Packaging may be a burden for companies whatever their size – however “packaging” is a broad term that will include anything from product packaging or transport packaging and be used for handling, transport, distribution, storage, retailing, consumption, disposal or recycling. Most of the time, there is not just one “packaging”, but several levels/layers of packaging with different functions, that can be described as primary (the packaging in contact with the product), secondary (containing several primary packages) or tertiary (i.e. for transport on a pallet). Within those levels, there are different elements that will need to be included, whether it is an instruction booklet, an aesthetic wrapping, warnings, up and down arrows, labels etc.
At each level, thought needs to be given to purpose, display, handling, transport and recycling.
Depending on their core activity, i.e. in the health, beauty or food sectors or more generally in the FMCG supply chain, companies will need to invest in complex and expensive wrapping materials as the role of packaging goes far beyond a mere protection to become a indispensable marketing tool as well as the means to meet with drastic health and safety regulations. Purposes may include:
To summarise, what would people expect from the packaging?
|EXPECTATIONS VS PACKAGING|
|R&D|| Compliance with legal and environmental regulations|
Protection vs. damage and theft
|Marketing|| Product positioning|
Innovation and trends
|Production|| Easy to handle (time-saving)|
Adapted to purpose
|Warehouse|| Easy to handle and store (time-saving)|
Ergonomic (easy to handle)
|Retailer|| Easy to handle, identify and store|
Attractiveness and differentiation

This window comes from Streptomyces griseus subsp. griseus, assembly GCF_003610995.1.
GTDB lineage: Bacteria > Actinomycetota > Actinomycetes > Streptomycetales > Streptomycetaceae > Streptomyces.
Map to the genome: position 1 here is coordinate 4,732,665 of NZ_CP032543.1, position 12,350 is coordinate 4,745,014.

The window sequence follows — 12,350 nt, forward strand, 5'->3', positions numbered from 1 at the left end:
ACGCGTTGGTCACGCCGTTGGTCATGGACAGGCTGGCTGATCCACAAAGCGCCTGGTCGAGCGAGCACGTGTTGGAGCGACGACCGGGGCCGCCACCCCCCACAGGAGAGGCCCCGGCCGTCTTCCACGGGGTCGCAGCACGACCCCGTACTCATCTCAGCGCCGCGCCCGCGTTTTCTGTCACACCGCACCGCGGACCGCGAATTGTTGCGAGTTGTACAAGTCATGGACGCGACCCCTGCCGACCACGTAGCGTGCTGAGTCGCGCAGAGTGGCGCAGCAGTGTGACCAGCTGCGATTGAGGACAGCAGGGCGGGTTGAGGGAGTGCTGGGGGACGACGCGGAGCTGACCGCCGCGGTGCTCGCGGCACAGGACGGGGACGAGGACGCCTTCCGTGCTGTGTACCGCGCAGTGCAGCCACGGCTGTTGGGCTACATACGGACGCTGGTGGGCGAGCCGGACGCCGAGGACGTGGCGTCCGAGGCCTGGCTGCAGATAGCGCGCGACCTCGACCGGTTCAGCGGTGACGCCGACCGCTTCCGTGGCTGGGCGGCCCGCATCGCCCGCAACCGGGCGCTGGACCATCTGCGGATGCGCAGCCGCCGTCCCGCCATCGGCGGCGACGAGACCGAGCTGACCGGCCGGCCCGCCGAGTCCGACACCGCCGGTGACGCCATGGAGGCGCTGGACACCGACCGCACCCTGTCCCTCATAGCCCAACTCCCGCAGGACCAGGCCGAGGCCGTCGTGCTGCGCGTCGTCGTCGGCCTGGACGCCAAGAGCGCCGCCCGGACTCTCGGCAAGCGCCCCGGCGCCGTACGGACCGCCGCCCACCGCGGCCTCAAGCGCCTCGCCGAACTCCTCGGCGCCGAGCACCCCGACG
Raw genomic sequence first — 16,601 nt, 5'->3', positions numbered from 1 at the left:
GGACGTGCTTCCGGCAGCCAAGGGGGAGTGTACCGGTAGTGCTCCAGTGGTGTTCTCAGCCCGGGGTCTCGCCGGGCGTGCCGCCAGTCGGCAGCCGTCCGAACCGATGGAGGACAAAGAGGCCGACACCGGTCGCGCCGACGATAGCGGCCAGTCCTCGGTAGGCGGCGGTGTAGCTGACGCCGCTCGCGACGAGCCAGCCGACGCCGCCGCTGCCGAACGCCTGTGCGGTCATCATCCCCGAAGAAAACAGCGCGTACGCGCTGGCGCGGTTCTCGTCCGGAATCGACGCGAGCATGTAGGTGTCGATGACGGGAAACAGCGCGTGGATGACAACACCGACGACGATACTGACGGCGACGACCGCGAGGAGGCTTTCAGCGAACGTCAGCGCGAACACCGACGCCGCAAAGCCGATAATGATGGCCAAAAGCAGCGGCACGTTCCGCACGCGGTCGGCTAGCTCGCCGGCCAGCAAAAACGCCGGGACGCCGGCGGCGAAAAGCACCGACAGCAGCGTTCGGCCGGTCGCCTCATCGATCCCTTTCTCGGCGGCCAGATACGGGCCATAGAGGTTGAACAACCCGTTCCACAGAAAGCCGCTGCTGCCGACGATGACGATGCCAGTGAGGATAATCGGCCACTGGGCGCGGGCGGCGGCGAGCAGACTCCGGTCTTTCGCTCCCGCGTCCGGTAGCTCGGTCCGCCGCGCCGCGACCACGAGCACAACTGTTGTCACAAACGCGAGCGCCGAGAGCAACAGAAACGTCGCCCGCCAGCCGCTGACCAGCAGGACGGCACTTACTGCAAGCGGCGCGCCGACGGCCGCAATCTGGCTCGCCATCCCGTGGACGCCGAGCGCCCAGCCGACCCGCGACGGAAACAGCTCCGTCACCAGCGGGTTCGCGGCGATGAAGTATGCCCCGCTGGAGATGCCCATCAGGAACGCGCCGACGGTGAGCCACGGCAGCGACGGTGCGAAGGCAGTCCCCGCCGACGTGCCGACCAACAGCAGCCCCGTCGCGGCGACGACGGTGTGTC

Easy to open
|After-Sales|| Clear information|
There is therefore a strong interaction between internal services and external providers, involving everyone in the choice and manufacturing of the right packaging: R&D, production, logistics, marketing and procurement and the delicate balance between standardisation (for logistics) and differentiation (for marketing) criteria... External providers would include designers, printers, raw material suppliers and manufacturers for instance.
This involvement of so many parties makes the decision and the buying process even more complex and justifies the multi-functional approach. Sometimes, the objectives of two parties involved may seem contradictory - for instance marketing considering a packaging at the same importance level as the product itself, for brand positioning or re-sale purposes.
A great package cannot sell a lousy product, but good packaging will help boost sales for a good product.
SME often lack the in-house expertise and in-depth market knowledge to establish specifications and procedures taking into account all the multiple roles of packaging and the objectives of each party involved in order to choose and buy the best packaging material and achieve the best value for money. They may have to rely too heavily on external suppliers, who will not have an in-depth knowledge of the company’s characteristics and objectives.
Experts will conduct an audit of needs and goals to achieve; they will help define technical, quantitative and qualitative specifications, before researching, evaluating and selecting the right service providers – and plan ahead to best circumvent raw material cost fluctuations.
They will not only monitor the various stages covered but also the technological developments on the market to provide the company with business intelligence, potential improvements and competitive advantages in the long run.